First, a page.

“There is no work-life balance. We have one life. What’s most important is that you be awake for it.” ― Janice Marturano, Institute for Mindful Leadership
The holistic leader strives for integration beyond work/life balance. Work is an opportunity for growth. Life is a leadership training ground. Bringing her whole self to work, the holistic leader exemplifies authenticity. She’s well resourced, grounded, and present, a leader in her organization, as well as in her community and family. At ease and focused, she knows herself and her value.
At Next Level Leadership, we encourage connected leaders who lead from the center of the web, rather than the top of the pyramid. The connected leader serves customers, patients, regulators, partners, employees, team members, and higher-ups across her web. As such, she must be well resourced. By recognizing that every aspect of our lives affects the others, a more integrated, holistic leadership becomes possible. Possible but remember, progress not perfection.
“Balance suggests a perfect equilibrium. There is no such thing. That is a false expectation…. There are going to be priorities and dimensions of your life, how you integrate them is how you find true happiness.” Denise Morrison, CEO of Campbell Soup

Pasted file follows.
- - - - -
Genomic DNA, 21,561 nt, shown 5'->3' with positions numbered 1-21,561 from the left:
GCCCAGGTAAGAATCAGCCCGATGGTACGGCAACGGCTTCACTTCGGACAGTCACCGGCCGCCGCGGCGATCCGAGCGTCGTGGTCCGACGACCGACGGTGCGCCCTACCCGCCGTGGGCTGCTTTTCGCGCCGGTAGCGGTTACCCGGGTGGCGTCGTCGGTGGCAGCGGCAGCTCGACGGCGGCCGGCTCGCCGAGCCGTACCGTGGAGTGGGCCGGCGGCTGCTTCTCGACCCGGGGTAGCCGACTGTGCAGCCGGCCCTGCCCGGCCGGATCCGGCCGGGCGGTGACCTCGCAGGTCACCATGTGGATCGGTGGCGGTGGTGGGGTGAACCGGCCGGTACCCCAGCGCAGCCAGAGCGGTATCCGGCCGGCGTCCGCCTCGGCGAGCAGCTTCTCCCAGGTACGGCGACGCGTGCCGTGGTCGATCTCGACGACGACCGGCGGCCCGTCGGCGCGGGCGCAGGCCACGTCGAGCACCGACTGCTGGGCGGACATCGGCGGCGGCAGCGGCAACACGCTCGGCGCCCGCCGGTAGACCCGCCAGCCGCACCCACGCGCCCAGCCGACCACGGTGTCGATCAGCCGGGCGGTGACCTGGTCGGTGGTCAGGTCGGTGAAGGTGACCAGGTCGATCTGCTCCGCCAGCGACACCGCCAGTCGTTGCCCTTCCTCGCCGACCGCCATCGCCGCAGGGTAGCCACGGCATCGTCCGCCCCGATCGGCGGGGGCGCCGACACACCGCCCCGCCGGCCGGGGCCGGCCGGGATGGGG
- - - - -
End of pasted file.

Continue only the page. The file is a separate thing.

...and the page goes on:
Speaking to a coaching client recently she described herself as “burnt out”. I asked her to identify the relationships in her life: friend, colleague, sister, manager, and so on. What was her role in those relationships: cheerleader, confidant, supporter, organizer, etc. What was the common thread? The arrows of energy all pointed outward, serving everyone without refueling herself. She committed to a daily walking habit and gratitude practice. Self-care. One month later, she reported feeling refueled, and proud to be a positive force again
Women are leading the move towards more sustainable practices and organizations. The McKinsey Organizational Health Index (OHI) consistently finds companies with more women at the top to be healthier and happier. When our Rutgers Executive Leadership Program for Women (ELP) graduates were asked what success means to them, 30 percent cited “happiness” or “satisfaction,” and being able to balance work and family successfully. 83 percent of ELP graduates mentioned work/life balance before researchers asked. 70 percent of ELP graduates report they’ve taken action to make their workplaces more flexible for others. This need crosses gender lines. A recent study of Fortune 500 companies found that fathers who spend more time with their kids report greater job satisfaction.
Developing holistic leadership requires space and time to ‘step back.’ All parts of life affect the whole. If we skimp on sleep, we are unable to focus or delegate, resulting in longer work hours, with no time for exercise and guilt about missed dinners. This leads to another restless night of sleep and prolongs an unhealthy cycle.